Malory Shaughnessy, executive director of the Maine Alliance for Addiction and Mental Health Services, said that if nothing else, the report shows the public how pervasive the problem is.


“I think not only does it solidly document the extent of the issue, but it explains the science behind it, too,” she said.

Murthy’s report focuses on treating addiction as a disease of the brain, not as a moral failing, and trying to further break down the stigma associated with substance abuse disorder. He likened it to diabetes, which is treated regularly and comprehensively by nearly all physicians.

Lindsey Smith, who has studied the drug crisis and is a research associate at the Cutler Institute at the University of Southern Maine’s Muskie School of Public Service, said more people need to see it in those terms.

“What I think is so great about this report is that for the first time there is a compilation of a lot of the evidence that points to substance abuse disorder being treated not as an acute problem, but as a chronic medical condition that needs maintenance and support,” she said. “That’s really an important point to help shift people’s mindset.”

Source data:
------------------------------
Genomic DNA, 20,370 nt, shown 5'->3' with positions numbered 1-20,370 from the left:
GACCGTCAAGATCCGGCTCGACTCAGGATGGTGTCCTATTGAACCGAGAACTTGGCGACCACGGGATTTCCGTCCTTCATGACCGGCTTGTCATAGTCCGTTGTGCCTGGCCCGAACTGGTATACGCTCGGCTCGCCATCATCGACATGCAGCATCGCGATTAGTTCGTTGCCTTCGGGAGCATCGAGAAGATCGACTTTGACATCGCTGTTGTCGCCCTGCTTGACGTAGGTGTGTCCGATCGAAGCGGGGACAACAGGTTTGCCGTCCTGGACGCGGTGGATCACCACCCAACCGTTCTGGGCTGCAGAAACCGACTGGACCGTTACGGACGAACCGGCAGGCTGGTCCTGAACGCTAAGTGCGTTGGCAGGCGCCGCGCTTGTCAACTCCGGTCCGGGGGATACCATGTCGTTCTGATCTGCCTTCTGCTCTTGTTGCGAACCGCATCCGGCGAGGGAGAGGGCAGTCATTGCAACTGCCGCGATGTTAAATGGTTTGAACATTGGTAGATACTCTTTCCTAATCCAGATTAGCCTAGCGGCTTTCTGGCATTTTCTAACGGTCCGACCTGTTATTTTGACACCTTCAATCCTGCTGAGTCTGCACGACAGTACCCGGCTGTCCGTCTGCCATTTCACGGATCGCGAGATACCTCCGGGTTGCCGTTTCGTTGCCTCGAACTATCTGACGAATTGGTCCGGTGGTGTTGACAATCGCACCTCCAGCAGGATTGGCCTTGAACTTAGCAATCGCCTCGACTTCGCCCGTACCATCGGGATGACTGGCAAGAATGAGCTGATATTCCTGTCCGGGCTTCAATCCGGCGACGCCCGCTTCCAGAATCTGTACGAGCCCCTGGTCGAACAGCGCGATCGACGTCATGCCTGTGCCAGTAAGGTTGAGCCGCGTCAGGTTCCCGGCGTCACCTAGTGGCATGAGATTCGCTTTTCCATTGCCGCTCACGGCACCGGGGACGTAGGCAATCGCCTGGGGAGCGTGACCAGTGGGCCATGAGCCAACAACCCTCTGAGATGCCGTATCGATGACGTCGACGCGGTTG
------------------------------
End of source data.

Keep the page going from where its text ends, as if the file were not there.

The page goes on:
In the past 52 years, there have been 56 reports produced by U.S. surgeons general, more than half of which have been devoted to smoking or tobacco use. Other reports have focused on nutrition, child sexual abuse, suicide and mental health, among other things.


Perhaps the best-known surgeon general’s report was the first, a 1964 review of the health effects of smoking. That led to a monumental shift in how the public viewed tobacco use and paved the way for increased awareness, including the placement of warnings on packages.

Similarly, a report issued in 1987 on the growing AIDS epidemic brought to light a disease that the public knew little about.

But this is the first surgeon general report to tackle drug and alcohol abuse.

Many states have been hit hard in recent years by the drug epidemic, including Maine. Overdose deaths have been rising steadily in the state, and 2016 will see a record number. According to data released this week by the state Attorney General’s Office, 286 people died of drug overdoses through Sept. 30, surpassing last year’s record of 272 for the entire 12-month period.